Then again, even this isn’t really a surprise. It has been heavily implied that Picard is especially uncomfortable around Wesley because the character reminds Picard of his old friend Jack Crusher. (And, possibly, Picard’s unspoken attraction to Beverly.) While Picard projects a measure of supreme confidence throughout the season, his interactions with children (superbly realised by Stewart) suggest some deep discomfort interacting on a “human” level.

The smile on his face let's you know that he needs you, there's a truth in his eye saying he'll... probably ship out on the next Starship.

The smile on his face lets you know that he needs you, there’s a truth in his eye saying he’ll… probably ship out on the next Starship.

He admits to Jenice that he lacked the courage to end the relationship in person, “It was fear. Fear of seeing you, losing my resolve. Fear of staying, losing myself. Fear that neither of these choices was right, and that, and that either would have –“ It’s a nice moment, and it’s one that fits quite well. In a lot of ways, Picard is very much Roddenberry’s idealised human. Even more than Kirk, he represents the virtue of a more highly-evolved sensibility, a character who favours reason above other more petty and base motivations.

The cast of The Next Generation doesn’t include a Vulcan, because Picard would make that character redundant. However, Picard has a weakness and a significant blindspot as a character, something that many of the stronger writers on the show would realise and exploit to great effect. Picard is, for lack of a better word, vain. He invests so much in his self-image that it represents a chink in his armour. It’s not that he has to appear to be infallible (after all, he is smart enough to beg Q to help him in Q Who?), but that he completely fears the idea that he might lose that composure he takes for granted.

Bright sparks...

Bright sparks…

It’s that fear which made The Best of Both Worlds so powerful an experience for the otherwise unflappable commanding officer, and why the future of All Good Things… was so terrifying to Picard. It’s also why we can believe that he would prefer not to speak to the woman he loved, and just abscond off the planet. To admit any of this to her would be a sign of emotional weakness. Picard can accept not being in control of a situation, but to lose control of himself is unfathomable.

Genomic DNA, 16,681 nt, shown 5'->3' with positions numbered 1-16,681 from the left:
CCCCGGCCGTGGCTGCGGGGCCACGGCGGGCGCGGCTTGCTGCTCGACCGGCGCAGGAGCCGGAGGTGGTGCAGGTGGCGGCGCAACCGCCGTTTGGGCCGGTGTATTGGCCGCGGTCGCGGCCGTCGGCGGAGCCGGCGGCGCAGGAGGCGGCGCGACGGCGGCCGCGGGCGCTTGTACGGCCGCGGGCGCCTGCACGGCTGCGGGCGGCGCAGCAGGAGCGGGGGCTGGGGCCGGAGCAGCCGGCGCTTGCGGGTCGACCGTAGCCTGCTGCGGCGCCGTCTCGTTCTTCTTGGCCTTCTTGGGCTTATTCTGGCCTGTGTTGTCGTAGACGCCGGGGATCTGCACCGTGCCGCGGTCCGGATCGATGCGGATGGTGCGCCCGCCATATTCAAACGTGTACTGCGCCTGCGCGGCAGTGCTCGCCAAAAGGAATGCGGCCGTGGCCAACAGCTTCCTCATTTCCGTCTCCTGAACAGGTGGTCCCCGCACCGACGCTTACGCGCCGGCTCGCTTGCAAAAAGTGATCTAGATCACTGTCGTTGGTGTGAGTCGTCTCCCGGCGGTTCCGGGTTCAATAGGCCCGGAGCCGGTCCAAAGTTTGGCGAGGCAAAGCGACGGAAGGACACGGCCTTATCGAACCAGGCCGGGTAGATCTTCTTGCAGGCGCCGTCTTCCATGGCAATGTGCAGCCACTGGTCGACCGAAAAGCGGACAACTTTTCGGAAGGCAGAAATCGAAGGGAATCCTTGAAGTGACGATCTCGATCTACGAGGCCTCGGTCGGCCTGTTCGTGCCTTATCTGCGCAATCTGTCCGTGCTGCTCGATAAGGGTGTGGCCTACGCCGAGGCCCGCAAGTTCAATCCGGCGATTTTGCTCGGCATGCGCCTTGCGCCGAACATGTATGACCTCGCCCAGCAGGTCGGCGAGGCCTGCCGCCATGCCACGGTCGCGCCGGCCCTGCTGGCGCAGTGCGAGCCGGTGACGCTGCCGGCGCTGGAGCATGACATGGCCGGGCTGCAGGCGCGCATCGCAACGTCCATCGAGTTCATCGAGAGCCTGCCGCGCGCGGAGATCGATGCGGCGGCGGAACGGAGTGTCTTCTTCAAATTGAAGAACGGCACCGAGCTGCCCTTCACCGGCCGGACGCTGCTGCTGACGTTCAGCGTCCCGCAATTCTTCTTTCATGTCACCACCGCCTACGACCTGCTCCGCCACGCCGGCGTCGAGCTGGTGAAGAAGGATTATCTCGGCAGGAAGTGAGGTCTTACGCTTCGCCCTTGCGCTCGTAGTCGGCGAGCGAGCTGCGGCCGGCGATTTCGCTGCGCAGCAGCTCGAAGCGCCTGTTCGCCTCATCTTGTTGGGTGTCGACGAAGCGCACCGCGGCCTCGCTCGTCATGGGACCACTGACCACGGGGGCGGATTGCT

Troi continues her trend of telling us things we figured out a while ago, advising Picard, “Confronting deep personal issues is not easy for you. You tend to suppress them.” There’s a nice sequence early in the episode where he tries to work through these feelings in the holodeck before meeting Jenice. Once again, nobody is watching (except us), and nobody will see Picard’s moment of weakness. However, he simply can’t lower himself to acknowledge it. “Enough of this self-indulgence,” he mutters, ending the programme.

And they STILL haven't taken it down...

And they STILL haven’t taken it down…

To its credit, We’ll Always of Paris suggests that there’s some measure of ego involved in Picard’s decision as well, in a way that doesn’t paint Picard in the most flattering of lights. “I’ve thought a lot about this over the years,” Jenice advises Picard, “and perhaps you’re leaving out your greatest fear. The real reason you left.” When Picard follows up, Jenice replies, “That life with me would have somehow made you ordinary.” Picard effectively concedes the point. “You’re wonderful. And am I that transparent?”

It’s a nice moment that seems to exist to subvert some of the heavy-handed arrogance of the early first-season episodes. Picard and his ship acted with incredible arrogance towards the Ferengi in The Last Outpost and the Anticans and the Selay in Lonely Among Us. Watching a lot of this first season, there’s a clear sense that Picard and his crew consider themselves superior to virtually everybody else in the cosmos. In the season finalé, The Neutral Zone, the crew would point that moral superiority towards the audience itself.